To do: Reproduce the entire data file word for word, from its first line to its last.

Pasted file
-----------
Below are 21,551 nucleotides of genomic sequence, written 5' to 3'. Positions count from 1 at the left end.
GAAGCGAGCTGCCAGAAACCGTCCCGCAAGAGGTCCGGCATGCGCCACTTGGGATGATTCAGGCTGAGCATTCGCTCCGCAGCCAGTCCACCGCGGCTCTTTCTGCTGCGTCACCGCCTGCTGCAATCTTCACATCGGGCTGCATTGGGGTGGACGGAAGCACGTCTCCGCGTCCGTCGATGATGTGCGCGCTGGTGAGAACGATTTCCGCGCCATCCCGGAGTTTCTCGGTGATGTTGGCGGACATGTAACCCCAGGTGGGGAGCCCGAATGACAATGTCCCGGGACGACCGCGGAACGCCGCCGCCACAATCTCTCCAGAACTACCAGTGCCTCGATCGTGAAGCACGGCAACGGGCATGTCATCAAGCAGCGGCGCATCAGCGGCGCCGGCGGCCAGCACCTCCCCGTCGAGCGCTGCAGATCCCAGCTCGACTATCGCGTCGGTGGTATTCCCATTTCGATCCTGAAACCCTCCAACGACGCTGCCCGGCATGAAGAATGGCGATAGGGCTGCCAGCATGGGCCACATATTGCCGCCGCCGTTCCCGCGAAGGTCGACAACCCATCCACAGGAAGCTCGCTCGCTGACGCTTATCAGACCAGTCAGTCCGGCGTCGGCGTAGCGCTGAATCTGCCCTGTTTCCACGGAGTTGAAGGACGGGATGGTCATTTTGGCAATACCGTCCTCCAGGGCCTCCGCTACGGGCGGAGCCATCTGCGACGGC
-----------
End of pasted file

Below are 21,551 nucleotides of genomic sequence, written 5' to 3'. Positions count from 1 at the left end.
GAAGCGAGCTGCCAGAAACCGTCCCGCAAGAGGTCCGGCATGCGCCACTTGGGATGATTCAGGCTGAGCATTCGCTCCGCAGCCAGTCCACCGCGGCTCTTTCTGCTGCGTCACCGCCTGCTGCAATCTTCACATCGGGCTGCATTGGGGTGGACGGAAGCACGTCTCCGCGTCCGTCGATGATGTGCGCGCTGGTGAGAACGATTTCCGCGCCATCCCGGAGTTTCTCGGTGATGTTGGCGGACATGTAACCCCAGGTGGGGAGCCCGAATGACAATGTCCCGGGACGACCGCGGAACGCCGCCGCCACAATCTCTCCAGAACTACCAGTGCCTCGATCGTGAAGCACGGCAACGGGCATGTCATCAAGCAGCGGCGCATCAGCGGCGCCGGCGGCCAGCACCTCCCCGTCGAGCGCTGCAGATCCCAGCTCGACTATCGCGTCGGTGGTATTCCCATTTCGATCCTGAAACCCTCCAACGACGCTGCCCGGCATGAAGAATGGCGATAGGGCTGCCAGCATGGGCCACATATTGCCGCCGCCGTTCCCGCGAAGGTCGACAACCCATCCACAGGAAGCTCGCTCGCTGACGCTTATCAGACCAGTCAGTCCGGCGTCGGCGTAGCGCTGAATCTGCCCTGTTTCCACGGAGTTGAAGGACGGGATGGTCATTTTGGCAATACCGTCCTCCAGGGCCTCCGCTACGGGCGGAGCCATCTGCGACGGC